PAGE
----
Off the Rails
Arthur Bryant, John May and the Peculiar Crimes Unit are on the trail of an enigma: a young man called Mr Fox. But his identity is false, his links to society are invisible and his home yields no clues. All they know is that somehow he escaped from a locked room and murdered one of their best and brightest.
Now the detectives are being lured down into the darkest recesses of the London Underground where their quarry, expertly disguised, has struck again. Their search takes them into the vast labyrinth of tunnels, a subterranean world full of legends and ghost stations, which tie the city together. Edging closer to what lies hidden beneath the city - and to the madness that is driving a man to murder - Bryant and May are about to uncover a mystery as bizarre as anything they have ever encountered.
Reviewed on 7th July 2018
Bryant & May’s eighth adventure takes an interesting twist on the series, being the first novel that is a direct sequel to the preceding one. The continuing case of The Fox, who having escaped custody appears to have begun a new killing spree, and the detectives are once again given an absurdly short deadline to complete the case or be shut down.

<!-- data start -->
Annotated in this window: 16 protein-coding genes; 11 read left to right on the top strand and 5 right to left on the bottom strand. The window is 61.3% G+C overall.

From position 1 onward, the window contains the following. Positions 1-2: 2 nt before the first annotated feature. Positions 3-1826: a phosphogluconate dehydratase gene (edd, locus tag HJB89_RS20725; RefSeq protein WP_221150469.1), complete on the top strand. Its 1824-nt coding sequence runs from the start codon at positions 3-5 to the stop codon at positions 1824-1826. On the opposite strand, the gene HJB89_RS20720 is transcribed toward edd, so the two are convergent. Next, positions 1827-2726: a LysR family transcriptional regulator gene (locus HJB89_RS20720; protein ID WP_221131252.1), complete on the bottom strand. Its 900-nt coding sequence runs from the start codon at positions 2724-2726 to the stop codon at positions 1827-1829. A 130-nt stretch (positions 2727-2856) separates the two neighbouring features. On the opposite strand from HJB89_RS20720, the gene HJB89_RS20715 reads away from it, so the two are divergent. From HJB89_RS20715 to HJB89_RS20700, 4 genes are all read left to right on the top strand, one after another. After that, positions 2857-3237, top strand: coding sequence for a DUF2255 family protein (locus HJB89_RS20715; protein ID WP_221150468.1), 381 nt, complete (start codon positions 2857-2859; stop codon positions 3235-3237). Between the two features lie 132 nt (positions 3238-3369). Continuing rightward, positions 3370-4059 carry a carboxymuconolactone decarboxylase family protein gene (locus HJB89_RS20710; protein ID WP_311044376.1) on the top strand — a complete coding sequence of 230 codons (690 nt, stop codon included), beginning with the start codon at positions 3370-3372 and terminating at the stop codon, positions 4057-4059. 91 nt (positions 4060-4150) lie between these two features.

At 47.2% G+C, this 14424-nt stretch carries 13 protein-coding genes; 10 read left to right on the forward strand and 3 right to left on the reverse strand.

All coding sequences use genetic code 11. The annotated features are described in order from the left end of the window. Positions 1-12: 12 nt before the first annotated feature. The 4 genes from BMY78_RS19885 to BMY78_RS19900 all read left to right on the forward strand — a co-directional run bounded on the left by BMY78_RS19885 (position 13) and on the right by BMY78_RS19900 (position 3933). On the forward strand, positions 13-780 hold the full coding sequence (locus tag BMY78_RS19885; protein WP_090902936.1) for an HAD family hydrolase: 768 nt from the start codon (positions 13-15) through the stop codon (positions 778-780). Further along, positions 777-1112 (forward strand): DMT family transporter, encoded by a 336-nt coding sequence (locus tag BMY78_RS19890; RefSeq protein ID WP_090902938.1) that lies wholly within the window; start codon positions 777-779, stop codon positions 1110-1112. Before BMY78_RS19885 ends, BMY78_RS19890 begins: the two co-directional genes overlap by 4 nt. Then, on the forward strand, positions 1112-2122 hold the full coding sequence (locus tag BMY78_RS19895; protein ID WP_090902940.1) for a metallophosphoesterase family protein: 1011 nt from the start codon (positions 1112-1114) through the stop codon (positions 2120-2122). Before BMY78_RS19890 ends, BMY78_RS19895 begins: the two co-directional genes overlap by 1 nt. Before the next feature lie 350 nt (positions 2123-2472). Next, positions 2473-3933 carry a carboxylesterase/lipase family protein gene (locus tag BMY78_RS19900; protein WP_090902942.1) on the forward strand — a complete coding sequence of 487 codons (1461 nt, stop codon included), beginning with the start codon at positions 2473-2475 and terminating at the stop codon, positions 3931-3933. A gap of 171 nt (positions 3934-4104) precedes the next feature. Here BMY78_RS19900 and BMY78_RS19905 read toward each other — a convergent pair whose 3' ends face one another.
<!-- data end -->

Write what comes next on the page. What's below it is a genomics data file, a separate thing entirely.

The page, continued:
While it’s a good mystery story, I felt that this one had lost a little of what earlier novels had. The crimes aren’t particularly peculiar in their nature - they are fairly ordinary as crimes go - and the character developments that have been at the forefront of previous stories seem to have been back-burnered in favour of plot.
The narrative is however quite amusing, in a relaxed way. There are a few in jokes, at the author and characters’ expense, as well as a number of moments of humour and particularly strong and witty dialogue. This I think was what held the book together and made me race through the pages, rather than anything with the plot itself.
A good mystery overall, with some interesting twists and turns, and a satisfying resolution.